3. Endocytosis of heat-denatured albumin by cultured rat Kupffer cells

    SciTech Connect

    Brouwer, A.; Knook, D.L.

    1982-10-01

    Purified Kupffer cells were obtained by centrifugal elutriation of sinusoidal cells isolated by pronase treatment of the rat liver. The endocytosis of radioactively labeled heat-aggregated colloidal albumin (CA /sup 125/I) was investigated in maintenance cultures of the purified Kupffer cells. The endocytic capacity of the cells was studied during 4 days of culture. Maximum uptake was observed after 24 hr of culture, with a gradual decline during the following days. When the uptake was measured after incubation with increasing concentrations of CA /sup 125/I, a saturation effect was observed. This finding and the observed high rate of uptake are strong indications that receptor sites on the cell membrane are involved in the mechanism of endocytosis. The uptake of CA /sup 125/I by Kupffer cells was inhibited by the metabolic inhibitors fluoride and antimycin A, indicating that endocytosis of CA /sup 125/I is dependent on energy derived from both glycolysis and mitochondrial respiration. The mechanism of internalization may also require the action of microfilaments as well as intact microtubules, since both cytochalasin B and colchicine inhibited the uptake of CA /sup 125/I. The intracellular degradation of CA /sup 125/I by Kupffer cells was strongly inhibited by chloroquine but not by colchicine. The degradation of ingested CA /sup 125/I occurred within the Kupffer cell lysosomes.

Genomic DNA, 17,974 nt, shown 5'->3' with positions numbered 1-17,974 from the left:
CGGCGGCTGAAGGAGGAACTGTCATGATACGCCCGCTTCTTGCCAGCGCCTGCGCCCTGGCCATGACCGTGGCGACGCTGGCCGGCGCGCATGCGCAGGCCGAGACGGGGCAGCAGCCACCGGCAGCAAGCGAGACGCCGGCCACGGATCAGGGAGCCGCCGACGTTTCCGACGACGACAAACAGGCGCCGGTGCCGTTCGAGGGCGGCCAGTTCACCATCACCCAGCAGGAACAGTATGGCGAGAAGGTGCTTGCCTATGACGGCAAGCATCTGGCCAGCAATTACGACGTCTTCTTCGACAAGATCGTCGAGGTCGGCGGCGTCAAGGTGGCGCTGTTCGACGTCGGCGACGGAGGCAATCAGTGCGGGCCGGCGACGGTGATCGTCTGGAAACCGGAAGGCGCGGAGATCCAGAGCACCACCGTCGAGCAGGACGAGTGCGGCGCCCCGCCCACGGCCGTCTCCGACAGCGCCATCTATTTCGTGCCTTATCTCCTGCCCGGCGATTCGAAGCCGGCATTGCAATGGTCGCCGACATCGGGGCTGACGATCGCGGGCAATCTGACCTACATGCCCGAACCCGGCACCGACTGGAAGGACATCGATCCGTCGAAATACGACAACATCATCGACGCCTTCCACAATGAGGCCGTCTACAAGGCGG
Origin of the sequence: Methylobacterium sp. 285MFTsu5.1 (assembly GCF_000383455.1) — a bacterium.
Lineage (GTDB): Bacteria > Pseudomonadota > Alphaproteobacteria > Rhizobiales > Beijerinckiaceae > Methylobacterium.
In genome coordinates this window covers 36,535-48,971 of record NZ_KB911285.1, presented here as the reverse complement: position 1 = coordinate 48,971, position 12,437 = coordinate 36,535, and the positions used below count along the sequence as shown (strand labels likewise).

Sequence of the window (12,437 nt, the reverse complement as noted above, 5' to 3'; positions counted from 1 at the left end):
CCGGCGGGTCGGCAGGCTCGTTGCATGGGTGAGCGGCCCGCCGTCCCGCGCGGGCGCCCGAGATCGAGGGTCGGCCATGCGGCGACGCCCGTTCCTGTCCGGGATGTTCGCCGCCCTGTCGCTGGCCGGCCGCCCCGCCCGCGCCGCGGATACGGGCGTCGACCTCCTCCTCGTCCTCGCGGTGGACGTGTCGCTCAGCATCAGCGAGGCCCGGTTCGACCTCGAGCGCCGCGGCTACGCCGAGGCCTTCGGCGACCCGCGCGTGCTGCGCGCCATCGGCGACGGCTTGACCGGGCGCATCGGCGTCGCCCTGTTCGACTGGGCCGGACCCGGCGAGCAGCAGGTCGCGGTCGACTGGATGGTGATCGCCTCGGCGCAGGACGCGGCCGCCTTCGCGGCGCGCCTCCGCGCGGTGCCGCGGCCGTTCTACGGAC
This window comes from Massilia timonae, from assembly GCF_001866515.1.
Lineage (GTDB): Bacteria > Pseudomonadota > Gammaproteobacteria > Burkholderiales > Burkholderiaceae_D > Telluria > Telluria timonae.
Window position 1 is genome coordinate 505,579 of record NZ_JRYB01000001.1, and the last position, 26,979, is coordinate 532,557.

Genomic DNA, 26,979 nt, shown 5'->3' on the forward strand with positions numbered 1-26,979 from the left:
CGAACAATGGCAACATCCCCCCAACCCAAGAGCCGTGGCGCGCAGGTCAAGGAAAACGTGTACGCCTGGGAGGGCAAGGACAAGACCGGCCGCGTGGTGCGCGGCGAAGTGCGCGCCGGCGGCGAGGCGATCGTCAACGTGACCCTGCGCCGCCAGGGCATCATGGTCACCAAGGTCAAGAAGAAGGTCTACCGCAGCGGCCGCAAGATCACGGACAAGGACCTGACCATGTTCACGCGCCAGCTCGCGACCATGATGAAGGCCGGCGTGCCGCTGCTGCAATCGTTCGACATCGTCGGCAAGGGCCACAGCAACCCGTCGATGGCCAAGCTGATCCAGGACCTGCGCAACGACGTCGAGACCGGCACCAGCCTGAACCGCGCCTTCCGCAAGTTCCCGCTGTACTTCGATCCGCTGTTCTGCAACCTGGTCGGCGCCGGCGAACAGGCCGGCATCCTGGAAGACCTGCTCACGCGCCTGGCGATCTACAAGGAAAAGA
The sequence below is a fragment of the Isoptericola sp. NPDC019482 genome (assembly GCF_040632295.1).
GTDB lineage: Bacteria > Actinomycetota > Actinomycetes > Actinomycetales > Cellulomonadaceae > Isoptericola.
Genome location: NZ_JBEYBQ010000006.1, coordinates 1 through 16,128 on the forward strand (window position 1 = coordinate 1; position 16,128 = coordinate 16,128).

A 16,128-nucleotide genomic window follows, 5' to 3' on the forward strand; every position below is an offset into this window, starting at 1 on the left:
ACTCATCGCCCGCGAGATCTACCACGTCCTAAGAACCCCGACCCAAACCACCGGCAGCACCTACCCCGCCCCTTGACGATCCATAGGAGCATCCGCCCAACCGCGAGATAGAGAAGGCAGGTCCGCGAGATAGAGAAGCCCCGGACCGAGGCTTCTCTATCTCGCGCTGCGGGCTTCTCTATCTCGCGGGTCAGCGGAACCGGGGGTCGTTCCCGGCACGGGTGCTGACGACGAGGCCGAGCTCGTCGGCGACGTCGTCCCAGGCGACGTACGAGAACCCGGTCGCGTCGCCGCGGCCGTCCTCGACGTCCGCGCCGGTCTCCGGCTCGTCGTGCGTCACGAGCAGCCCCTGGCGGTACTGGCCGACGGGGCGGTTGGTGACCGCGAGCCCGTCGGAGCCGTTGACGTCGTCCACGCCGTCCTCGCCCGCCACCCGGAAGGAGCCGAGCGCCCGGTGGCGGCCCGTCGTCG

4. Effective delivery of chemotherapeutic nanoparticles by depleting host Kupffer cells.

    PubMed

    Ohara, Yusuke; Oda, Tatsuya; Yamada, Keiichi; Hashimoto, Shinji; Akashi, Yoshimasa; Miyamoto, Ryoichi; Kobayashi, Akihiko; Fukunaga, Kiyoshi; Sasaki, Ryoko; Ohkohchi, Nobuhiro

    2012-11-15

    Although chemotherapeutic nanoparticles would confer various advantages, the majority of administrated nanoparticles are known to be spoiled by the reticuloendothelial system (RES). Intending to more effectively deliver therapeutic nanoparticles to target regions in vivo, host RES, especially Kupffer cells in the liver, have been depleted ahead of drug administration. To demonstrate this hypothesis, clodronate liposomes were preinjected into BALB/c nude mice for depletion of Kupffer cells 2 days before, and pegylated liposomal doxorubicin (Doxil) at the doses of 1.25, 2.5 and 5.0 mg/kg was administered. As a result, doxorubicin accumulation in the liver was decreased from 36 to 26% injected dose/organ by the Kupffer cells depletion, and consequently, the plasma concentration of doxorubicin was significantly enhanced threefold (from 11 to 33 μg/mL) on day 1 at 1.25 mg/kg-dose group. Doxorubicin accumulation in the tumor was increased from 0.78 to 3.0 μg/g-tissue on day 3, and tumor growth inhibition by Doxil was significantly boosted (tumor volumes from 751 to 482 mm(3) on day 24) by the Kupffer cells depletion. In conclusion, Kupffer cells depletion by clodronate liposomes enhanced the plasma concentration and antitumor effects of Doxil, and would be widely applicable for various clinical cancer chemotherapies using nanoparticles. PMID:22362271

  5. Kupffer cell structure in the juvenile Nile crocodile, Crocodylus niloticus.

    PubMed

    van Wilpe, Erna; Groenewald, Hermanus Bernardus

    2014-01-01